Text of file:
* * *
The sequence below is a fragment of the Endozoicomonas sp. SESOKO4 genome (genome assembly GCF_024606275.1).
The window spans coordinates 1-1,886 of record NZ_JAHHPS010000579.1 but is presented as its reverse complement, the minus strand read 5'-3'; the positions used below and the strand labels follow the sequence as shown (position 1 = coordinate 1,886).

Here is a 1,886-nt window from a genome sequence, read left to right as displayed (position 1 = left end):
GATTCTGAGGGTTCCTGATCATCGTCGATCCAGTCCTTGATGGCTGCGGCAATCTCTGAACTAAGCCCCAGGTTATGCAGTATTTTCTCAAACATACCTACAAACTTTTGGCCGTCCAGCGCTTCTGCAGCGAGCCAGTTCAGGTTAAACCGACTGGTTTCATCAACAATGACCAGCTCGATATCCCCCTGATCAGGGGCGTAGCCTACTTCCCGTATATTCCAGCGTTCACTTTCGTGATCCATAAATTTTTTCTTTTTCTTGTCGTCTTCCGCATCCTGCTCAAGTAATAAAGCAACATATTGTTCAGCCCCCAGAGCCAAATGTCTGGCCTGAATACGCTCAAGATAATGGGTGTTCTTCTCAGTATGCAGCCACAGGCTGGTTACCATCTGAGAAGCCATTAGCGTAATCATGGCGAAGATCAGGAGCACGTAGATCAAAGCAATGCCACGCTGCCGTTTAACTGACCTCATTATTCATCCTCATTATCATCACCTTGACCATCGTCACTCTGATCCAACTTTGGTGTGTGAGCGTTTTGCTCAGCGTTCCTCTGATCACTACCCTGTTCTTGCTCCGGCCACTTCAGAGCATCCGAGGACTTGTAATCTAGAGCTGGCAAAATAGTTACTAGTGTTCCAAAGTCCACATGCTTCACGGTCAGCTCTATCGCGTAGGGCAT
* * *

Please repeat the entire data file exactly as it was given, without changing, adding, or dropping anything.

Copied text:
The sequence below is a fragment of the Endozoicomonas sp. SESOKO4 genome (genome assembly GCF_024606275.1).
The window spans coordinates 1-1,886 of record NZ_JAHHPS010000579.1 but is presented as its reverse complement, the minus strand read 5'-3'; the positions used below and the strand labels follow the sequence as shown (position 1 = coordinate 1,886).

Here is a 1,886-nt window from a genome sequence, read left to right as displayed (position 1 = left end):
GATTCTGAGGGTTCCTGATCATCGTCGATCCAGTCCTTGATGGCTGCGGCAATCTCTGAACTAAGCCCCAGGTTATGCAGTATTTTCTCAAACATACCTACAAACTTTTGGCCGTCCAGCGCTTCTGCAGCGAGCCAGTTCAGGTTAAACCGACTGGTTTCATCAACAATGACCAGCTCGATATCCCCCTGATCAGGGGCGTAGCCTACTTCCCGTATATTCCAGCGTTCACTTTCGTGATCCATAAATTTTTTCTTTTTCTTGTCGTCTTCCGCATCCTGCTCAAGTAATAAAGCAACATATTGTTCAGCCCCCAGAGCCAAATGTCTGGCCTGAATACGCTCAAGATAATGGGTGTTCTTCTCAGTATGCAGCCACAGGCTGGTTACCATCTGAGAAGCCATTAGCGTAATCATGGCGAAGATCAGGAGCACGTAGATCAAAGCAATGCCACGCTGCCGTTTAACTGACCTCATTATTCATCCTCATTATCATCACCTTGACCATCGTCACTCTGATCCAACTTTGGTGTGTGAGCGTTTTGCTCAGCGTTCCTCTGATCACTACCCTGTTCTTGCTCCGGCCACTTCAGAGCATCCGAGGACTTGTAATCTAGAGCTGGCAAAATAGTTACTAGTGTTCCAAAGTCCACATGCTTCACGGTCAGCTCTATCGCGTAGGGCAT